Monday, December 8, 2014

The New Anti-Choice Claim In State Legislatures: ‘Abortion Isn't Healthcare’

"Keep abortion legal.
No exceptions.
No apologies."
Since the Supreme Court's decision in Roe v. Wade (1973), a woman's right to choose abortion in the first trimester of her pregnancy has been recognized as a constitutionally protected right. This explicit recognition by the nation's highest court has left abortion opponents to chip away at the edges of abortion: limiting its availability; imposing ridiculous building codes on abortion clinics and qualification restrictions on abortion doctors that do not apply to other kinds of clinics and doctors; and now, the most absurd of all: claiming that "abortion isn't healthcare" and therefore is not legally protected in the way most medical options are.

"Abortion isn't healthcare?" Try to tell that to the woman whose life has been saved by an abortion. The claim is, on its face, false.

That doesn't stop the nut-jobs from passing their nut-job laws in crazy state legislatures such as the one in Texas. Quoting Robin Marty at TPM in an article about the claim the crazies make repeatedly in North Carolina,

The logic behind North Carolina abortion clinics’ new regulations echo [National Right to Life's David] Andrusko, too. In 2013, anti-abortion legislators repeatedly inserted language that would allow the state board of health to write new medical standards for abortion clinics—and only abortion clinics—into multiple bills, finally getting it passed after inserting it into a proposal on motorcycle safety. Bill supporters said the new regulations would be written just to increase patient safety and not with an intention to shutter most of the abortion clinics in the state, as other similar regulation bills had done in other states that year.


"While the governor is trying to treat abortion like any other medical procedure, on one level that's a good thing, but he's really dismissing the important part," one abortion opponent told ABC 13 News.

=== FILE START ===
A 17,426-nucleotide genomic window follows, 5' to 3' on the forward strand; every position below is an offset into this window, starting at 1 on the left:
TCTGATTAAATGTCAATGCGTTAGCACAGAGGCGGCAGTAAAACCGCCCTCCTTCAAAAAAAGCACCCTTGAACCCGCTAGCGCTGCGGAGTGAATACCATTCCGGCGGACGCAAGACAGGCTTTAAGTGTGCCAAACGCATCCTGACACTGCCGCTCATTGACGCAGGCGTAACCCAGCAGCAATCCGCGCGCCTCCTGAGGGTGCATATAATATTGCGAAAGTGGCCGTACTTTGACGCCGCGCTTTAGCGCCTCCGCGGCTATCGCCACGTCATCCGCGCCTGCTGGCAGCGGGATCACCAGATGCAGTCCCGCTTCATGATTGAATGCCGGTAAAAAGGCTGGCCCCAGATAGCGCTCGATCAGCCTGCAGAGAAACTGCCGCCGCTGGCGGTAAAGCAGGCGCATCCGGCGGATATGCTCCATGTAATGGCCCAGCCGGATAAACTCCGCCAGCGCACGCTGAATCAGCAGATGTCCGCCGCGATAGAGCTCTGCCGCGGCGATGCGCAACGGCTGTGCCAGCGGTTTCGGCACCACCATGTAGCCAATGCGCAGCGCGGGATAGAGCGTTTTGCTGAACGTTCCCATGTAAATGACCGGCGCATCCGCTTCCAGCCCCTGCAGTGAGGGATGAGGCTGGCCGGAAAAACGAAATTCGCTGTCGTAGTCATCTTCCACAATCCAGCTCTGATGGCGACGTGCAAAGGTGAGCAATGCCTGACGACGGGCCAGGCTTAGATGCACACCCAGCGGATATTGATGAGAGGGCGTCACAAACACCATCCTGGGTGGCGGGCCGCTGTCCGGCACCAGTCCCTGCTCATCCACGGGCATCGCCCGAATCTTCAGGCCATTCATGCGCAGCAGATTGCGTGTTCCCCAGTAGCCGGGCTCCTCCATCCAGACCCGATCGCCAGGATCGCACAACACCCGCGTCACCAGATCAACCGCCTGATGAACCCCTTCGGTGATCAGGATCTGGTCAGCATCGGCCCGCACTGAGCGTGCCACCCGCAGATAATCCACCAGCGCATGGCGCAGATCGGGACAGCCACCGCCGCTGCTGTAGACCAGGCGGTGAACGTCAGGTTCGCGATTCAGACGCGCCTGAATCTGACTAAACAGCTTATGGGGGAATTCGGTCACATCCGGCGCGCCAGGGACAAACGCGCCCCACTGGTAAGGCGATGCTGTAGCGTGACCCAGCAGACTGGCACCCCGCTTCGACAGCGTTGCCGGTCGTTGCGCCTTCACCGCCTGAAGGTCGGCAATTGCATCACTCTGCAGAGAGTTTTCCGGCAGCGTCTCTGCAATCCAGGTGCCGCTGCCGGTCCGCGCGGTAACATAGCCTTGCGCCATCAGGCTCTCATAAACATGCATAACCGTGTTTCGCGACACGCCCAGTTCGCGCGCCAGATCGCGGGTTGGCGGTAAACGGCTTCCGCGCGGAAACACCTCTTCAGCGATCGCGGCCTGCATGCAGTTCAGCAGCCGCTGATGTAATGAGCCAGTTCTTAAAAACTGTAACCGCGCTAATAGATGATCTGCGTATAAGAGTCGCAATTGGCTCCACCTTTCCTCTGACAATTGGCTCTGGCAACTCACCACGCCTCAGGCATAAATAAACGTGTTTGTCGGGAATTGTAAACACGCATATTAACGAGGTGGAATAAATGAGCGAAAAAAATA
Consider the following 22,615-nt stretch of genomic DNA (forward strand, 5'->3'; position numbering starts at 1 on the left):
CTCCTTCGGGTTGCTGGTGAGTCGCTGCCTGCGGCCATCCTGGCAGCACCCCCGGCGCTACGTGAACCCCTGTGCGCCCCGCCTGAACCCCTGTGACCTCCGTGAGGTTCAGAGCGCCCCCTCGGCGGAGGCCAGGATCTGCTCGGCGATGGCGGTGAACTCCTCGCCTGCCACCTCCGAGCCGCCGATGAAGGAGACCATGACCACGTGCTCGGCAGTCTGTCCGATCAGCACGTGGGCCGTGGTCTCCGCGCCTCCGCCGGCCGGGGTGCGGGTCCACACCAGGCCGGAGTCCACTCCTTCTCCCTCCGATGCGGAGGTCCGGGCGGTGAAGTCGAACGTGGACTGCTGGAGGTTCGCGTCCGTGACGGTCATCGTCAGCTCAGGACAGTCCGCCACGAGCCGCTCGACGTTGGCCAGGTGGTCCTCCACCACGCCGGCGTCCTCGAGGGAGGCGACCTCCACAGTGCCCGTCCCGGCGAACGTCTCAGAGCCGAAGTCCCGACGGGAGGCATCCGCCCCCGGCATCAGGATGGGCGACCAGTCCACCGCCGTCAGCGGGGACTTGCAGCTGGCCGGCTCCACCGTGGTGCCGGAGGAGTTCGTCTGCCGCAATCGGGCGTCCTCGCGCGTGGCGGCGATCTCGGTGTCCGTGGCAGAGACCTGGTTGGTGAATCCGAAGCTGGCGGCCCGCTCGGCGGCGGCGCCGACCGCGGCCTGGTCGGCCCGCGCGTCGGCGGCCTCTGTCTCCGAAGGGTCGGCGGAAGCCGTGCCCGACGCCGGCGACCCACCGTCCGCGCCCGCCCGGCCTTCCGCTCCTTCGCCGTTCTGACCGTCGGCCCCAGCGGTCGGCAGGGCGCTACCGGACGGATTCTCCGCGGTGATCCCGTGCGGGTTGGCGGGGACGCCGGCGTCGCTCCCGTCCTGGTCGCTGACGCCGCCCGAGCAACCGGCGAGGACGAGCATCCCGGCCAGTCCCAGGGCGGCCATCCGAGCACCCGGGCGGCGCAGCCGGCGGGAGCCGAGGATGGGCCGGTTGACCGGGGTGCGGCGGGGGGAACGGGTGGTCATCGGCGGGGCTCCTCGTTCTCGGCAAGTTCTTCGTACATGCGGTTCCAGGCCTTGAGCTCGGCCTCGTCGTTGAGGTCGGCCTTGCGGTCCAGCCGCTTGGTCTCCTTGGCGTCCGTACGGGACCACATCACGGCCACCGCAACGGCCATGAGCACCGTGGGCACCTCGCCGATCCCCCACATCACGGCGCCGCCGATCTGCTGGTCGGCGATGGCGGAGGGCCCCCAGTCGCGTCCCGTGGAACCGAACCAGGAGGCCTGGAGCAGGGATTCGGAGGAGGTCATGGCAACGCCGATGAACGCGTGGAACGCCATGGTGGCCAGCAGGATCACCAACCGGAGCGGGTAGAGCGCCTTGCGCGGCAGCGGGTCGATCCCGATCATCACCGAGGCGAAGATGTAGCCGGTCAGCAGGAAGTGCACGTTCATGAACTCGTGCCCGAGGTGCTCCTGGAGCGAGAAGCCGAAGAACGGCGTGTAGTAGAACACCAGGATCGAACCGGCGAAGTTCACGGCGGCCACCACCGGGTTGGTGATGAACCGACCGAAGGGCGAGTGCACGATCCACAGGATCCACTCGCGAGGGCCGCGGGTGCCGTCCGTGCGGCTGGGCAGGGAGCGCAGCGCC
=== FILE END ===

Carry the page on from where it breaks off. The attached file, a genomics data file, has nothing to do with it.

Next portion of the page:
That “important part” the governor apparently dismissed? That abortion is not supposed to be viewed as health care.

Even the allowable “exceptions” for obtaining termination when a ban is in place shows that every line of an abortion law is written with this express idea in mind. There are no mental health exceptions because an abortion can never be needed for mental health reasons. There is no medical exception because an abortion is never medically necessary. You can have one only if you will have “irreversible harm” or permanent damage to a “bodily function” because an abortion is never required to protect a pregnant person’s health.

Abortion is never healthcare. Once you recognize this assertion as the root of every piece of legislation, every bill suddenly makes complete sense.
Many anti-choice zealots see their opposition to all abortion as a matter of religion. It's impossible to argue with radical religious conservatives (and in this case I have to include most Catholics in that broad category): religion is itself not a matter for logic; any ordinary sane process of reasoning applied to problem-solving is readily tossed out the window in service of establishing the believer's "fact" for the greater good of his or her faith. Hence "abortion is not healthcare" ... a manifestly absurd claim... is accepted unquestioningly by the religious fanatics in conservative state legislatures for the explicit purpose of prohibiting abortion even in cases where abortion is indisputably healthcare, such as saving the pregnant woman's life.

O tempora, o mores!

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